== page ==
Creed: Is the farm safely message falling on deaf ears?

In light of the worrying number of recent farm fatalities, the Minister for Agriculture, Food and the Marine, Michael Creed, has urged farmers to think safety first at all times.

The message is particularly relevant ahead of the international Farm Safety Week, scheduled to take place next week (July 16-22).

Speaking to AgriLand earlier today (Wednesday, July 11), the minister said: “The message is always the same: Farm safely. The question is: Is it falling on deaf ears?

It’s been a bad week; as it stands, we’ve had a worse year than last year.

“All the stuff that people know already – it’s a dangerous profession.

“We just need to keep reinforcing it. We’ve been involved in an initiative here in the department with the Health and Safety Authority (HSA) in terms of creating awareness through a media campaign.

“That was particularly around farm machinery; but whether it’s farm machinery, livestock, slurry gasses – the accidents are up again and that’s a real problem.”

CAP payments

Meanwhile, the minister was keeping an open mind regarding proposals from some quarters to couple future Common Agricultural Policy (CAP) payments with farm safety training.

But he pointed out that, to an extent, such coupling was already taking place through Pillar II schemes.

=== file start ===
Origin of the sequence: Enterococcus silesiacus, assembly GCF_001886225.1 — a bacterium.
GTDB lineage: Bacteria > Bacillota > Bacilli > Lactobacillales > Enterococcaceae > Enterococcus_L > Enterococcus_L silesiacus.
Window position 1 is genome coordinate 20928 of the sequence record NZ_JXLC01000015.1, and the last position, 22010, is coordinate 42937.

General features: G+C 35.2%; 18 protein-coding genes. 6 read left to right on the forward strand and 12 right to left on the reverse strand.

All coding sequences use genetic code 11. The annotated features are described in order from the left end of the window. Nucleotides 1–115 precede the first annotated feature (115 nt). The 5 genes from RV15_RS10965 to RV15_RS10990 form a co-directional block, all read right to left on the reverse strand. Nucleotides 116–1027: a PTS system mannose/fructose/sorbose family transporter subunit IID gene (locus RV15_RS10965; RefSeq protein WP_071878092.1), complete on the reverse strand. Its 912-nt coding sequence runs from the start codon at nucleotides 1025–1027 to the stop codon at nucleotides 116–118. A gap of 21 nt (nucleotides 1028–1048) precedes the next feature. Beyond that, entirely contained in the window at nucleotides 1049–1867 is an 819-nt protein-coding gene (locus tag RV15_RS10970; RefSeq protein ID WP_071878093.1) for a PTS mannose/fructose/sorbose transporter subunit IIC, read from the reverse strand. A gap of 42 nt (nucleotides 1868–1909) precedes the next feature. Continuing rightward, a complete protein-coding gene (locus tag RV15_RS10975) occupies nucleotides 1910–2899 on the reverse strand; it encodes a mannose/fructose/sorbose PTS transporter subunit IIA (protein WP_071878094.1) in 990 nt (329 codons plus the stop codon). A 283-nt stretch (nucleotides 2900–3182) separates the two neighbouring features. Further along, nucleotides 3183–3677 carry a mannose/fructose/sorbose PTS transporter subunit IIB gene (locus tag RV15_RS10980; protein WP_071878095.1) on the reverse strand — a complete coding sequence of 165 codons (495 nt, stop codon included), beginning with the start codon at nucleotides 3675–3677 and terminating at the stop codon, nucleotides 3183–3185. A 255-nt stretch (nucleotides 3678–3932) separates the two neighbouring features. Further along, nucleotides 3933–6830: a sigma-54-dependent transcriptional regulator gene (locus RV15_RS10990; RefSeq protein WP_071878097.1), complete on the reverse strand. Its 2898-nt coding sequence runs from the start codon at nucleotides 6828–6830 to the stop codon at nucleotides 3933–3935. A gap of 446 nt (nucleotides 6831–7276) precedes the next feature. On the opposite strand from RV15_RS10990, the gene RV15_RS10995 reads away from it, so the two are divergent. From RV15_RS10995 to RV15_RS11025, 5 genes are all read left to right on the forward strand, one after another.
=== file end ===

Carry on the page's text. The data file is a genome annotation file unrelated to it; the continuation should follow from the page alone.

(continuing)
Continuing, Minister Creed explained: “We have a degree of linkage already; if you’re drawing down a TAMS (Targeted Agricultural Modernisation Schemes) grant you have to do a half-day farm safety course.

And in fact, from the feedback I’ve had from people who’ve been down that road, they’ve found it extraordinarily beneficial.

The number of farmers drawing down TAMS grants represents only a percentage of the total amount of farmers in Ireland, Minister Creed added.

The real challenge, he argued, is getting the message across to everybody.

Concluding, the minister said: “On further linkage, we’re in a process of CAP consultation now – and I think that’s going to form a part of the consultation process.

Do we need to ramp up the connectivity between payments under the CAP and farm safety – as we do already for knowledge transfer and TAMS? Would we do the same in the Basic Payment Scheme for example?

“They’re issues that will obviously be considered in the context of the CAP.”